The levels of anti-ENO1 antibody among the three groups (NC, si-1 and si-2) were compared. The anti-ENO1 antibody concentrations in the three groups showed skewed distributions. Therefore, the levels were expressed using P50 (P25-P75). The anti-ENO1 antibody levels among the three groups were compared using the Kruskal-Wallis test, and Dunn's post hoc test was used for the comparisons between two groups (Fig. 2C and Table II). As presented in Table II, i) the anti-ENO1 antibody levels in the liver cancer group were significantly higher than those in the control and benign liver lesion groups (P<0.001). The anti-ENO1 antibody levels between the benign liver lesion and control groups were not significantly different (P=0.523); and ii) the anti-ENO1 antibody levels were not associated with age, sex or clinical stage (P=0.835, 0.326 and 0.138, respectively).
Comparison of the serum anti-ENO1 antibody levels among the three groups of participants [P50 (P25-P75)].
Diagnostic value of the anti-ENO1 antibody level in liver cancer
The ROC curve of liver cancer diagnosis using anti-ENO1 antibody levels was plotted, and the area under the curve (AUC) was calculated. The location with the largest Youden index was used as the best screening cut-off value. The cut-off value for liver cancer diagnosis using the anti-ENO1 antibody level was 29.33 ng/ml; the AUC was 0.741, the sensitivity was 64.3%, and the specificity was 85.5% (Fig. 2F).
Validation of the interference effect
The relative expression levels of the ENO1 gene in the siRNA groups, si-1 and si-2, were both significantly lower than those in the control group. Compared with that in the control group, the ENO1 interference rate in HepG2 cells reached 85.3% in the si-1 group and 55.0% in the si-2 group. The interference rate in Huh7 cells reached 82.8% in the si-1 group and 88.4% in the si-2 group (Fig. 3A and B).
Validation of the siRNA interference effect on ENO1 expression in liver cancer cells. (A) RT-qPCR validation of the effect of siRNA interference on ENO1 expression in HepG2 cells. The results showed that the relative expression levels of the ENO1 gene in the si-1 and si-2 groups were lower than those in the control group. (B) RT-qPCR validation of the effect of siRNA interference on ENO1 expression in Huh7 cells. The results showed that the relative expression levels of the ENO1 gene in the si-1 and si-2 groups were lower than those in the control group. (C) Western blot validation of the effect of siRNA interference on ENO1 expression in HepG2 cells. The results showed that the relative expression levels of the ENO1 protein in HepG2 cells in the si-1 and si-2 groups were significantly lower than those in the control group. (D) Western blot validation of the effect of siRNA interference on ENO1 expression in Huh7 cells. The results showed that the relative expression levels of the ENO1 protein in Huh7 cells in the si-1 and si-2 groups were significantly lower than those in the control group. **P<0.01; ****P<0.0001. siRNA, small interfering RNA; ENO1, α-enolase; si-1, siRNA interference group 1; si-2, siRNA interference group 2; RT-qPCR, reverse transcription-quantitative PCR.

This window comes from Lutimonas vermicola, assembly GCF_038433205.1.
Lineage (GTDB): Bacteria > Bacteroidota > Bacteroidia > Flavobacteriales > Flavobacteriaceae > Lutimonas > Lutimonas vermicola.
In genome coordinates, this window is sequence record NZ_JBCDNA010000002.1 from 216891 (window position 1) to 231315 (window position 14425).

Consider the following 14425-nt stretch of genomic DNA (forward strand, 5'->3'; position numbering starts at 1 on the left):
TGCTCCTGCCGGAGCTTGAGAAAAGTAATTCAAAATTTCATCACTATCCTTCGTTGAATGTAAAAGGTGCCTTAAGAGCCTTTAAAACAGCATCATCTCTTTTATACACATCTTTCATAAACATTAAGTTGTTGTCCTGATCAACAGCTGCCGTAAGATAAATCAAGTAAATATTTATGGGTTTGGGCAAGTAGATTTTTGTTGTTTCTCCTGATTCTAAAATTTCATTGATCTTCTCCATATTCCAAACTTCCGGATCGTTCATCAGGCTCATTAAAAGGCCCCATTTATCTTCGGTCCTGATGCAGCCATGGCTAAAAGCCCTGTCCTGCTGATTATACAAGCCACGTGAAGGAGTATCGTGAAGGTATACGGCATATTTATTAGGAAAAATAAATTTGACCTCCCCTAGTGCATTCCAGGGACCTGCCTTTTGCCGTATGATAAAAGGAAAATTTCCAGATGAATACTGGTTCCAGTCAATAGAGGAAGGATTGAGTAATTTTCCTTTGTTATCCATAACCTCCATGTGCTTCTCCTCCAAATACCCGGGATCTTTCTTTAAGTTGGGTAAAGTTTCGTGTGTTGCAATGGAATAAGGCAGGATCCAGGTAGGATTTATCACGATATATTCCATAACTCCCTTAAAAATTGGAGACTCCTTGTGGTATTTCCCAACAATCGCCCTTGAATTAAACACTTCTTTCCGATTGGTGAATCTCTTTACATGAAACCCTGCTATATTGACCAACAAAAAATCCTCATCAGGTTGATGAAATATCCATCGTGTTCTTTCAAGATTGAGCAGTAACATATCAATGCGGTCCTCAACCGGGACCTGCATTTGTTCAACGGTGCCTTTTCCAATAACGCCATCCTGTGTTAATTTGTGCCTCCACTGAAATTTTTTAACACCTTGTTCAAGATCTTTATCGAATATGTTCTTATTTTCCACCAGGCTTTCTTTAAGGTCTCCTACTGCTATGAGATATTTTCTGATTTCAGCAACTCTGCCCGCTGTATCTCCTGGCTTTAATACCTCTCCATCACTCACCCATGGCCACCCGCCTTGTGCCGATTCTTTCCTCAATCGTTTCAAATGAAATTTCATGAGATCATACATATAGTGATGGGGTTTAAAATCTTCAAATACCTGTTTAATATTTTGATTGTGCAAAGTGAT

Western blot analysis
The western blot analysis results are presented in Fig. 3C and D. The ENO1 expression levels were normalized to β-actin expression levels. The results showed that the relative expression levels of the ENO1 protein in HepG2 and Huh7 cells in the si-1 and si-2 groups were significantly lower than those in the control group (P<0.0001).
Effect of ENO1 interference on the proliferation of liver cancer cells
The results of the CCK-8 assay showed that, compared with the NC group, ENO1 siRNA treatment resulted in different degrees of HepG2 and Huh7 cell proliferation inhibition after 72 h of transfection, and the differences were statistically significant as analysed by Kruskal-Wallis test (Fig. 4).
Effect of ENO1 siRNA on liver cancer cell proliferation. (A) HepG2 and (B) Huh7 cell proliferation was suppressed after ENO1 siRNA treatment. Results show that 72 h after transfection in the si-1 and si-2 groups, ENO1 siRNA treatment resulted in proliferation inhibition in HepG2 and Huh7 cells. In HepG2 cells, the differences in cell proliferation between the NC and the siRNA-treated groups were statistically significant (P<0.05 vs. si-2 group and P<0.01 vs. si-1 group). Cell proliferation in Huh7 cells was also significantly different. *P<0.05; **P<0.01. ENO1, α-enolase; siRNA, small interfering RNA; si-1, siRNA interference group 1; si-2, siRNA interference group 2; OD, optical density; NC, negative control.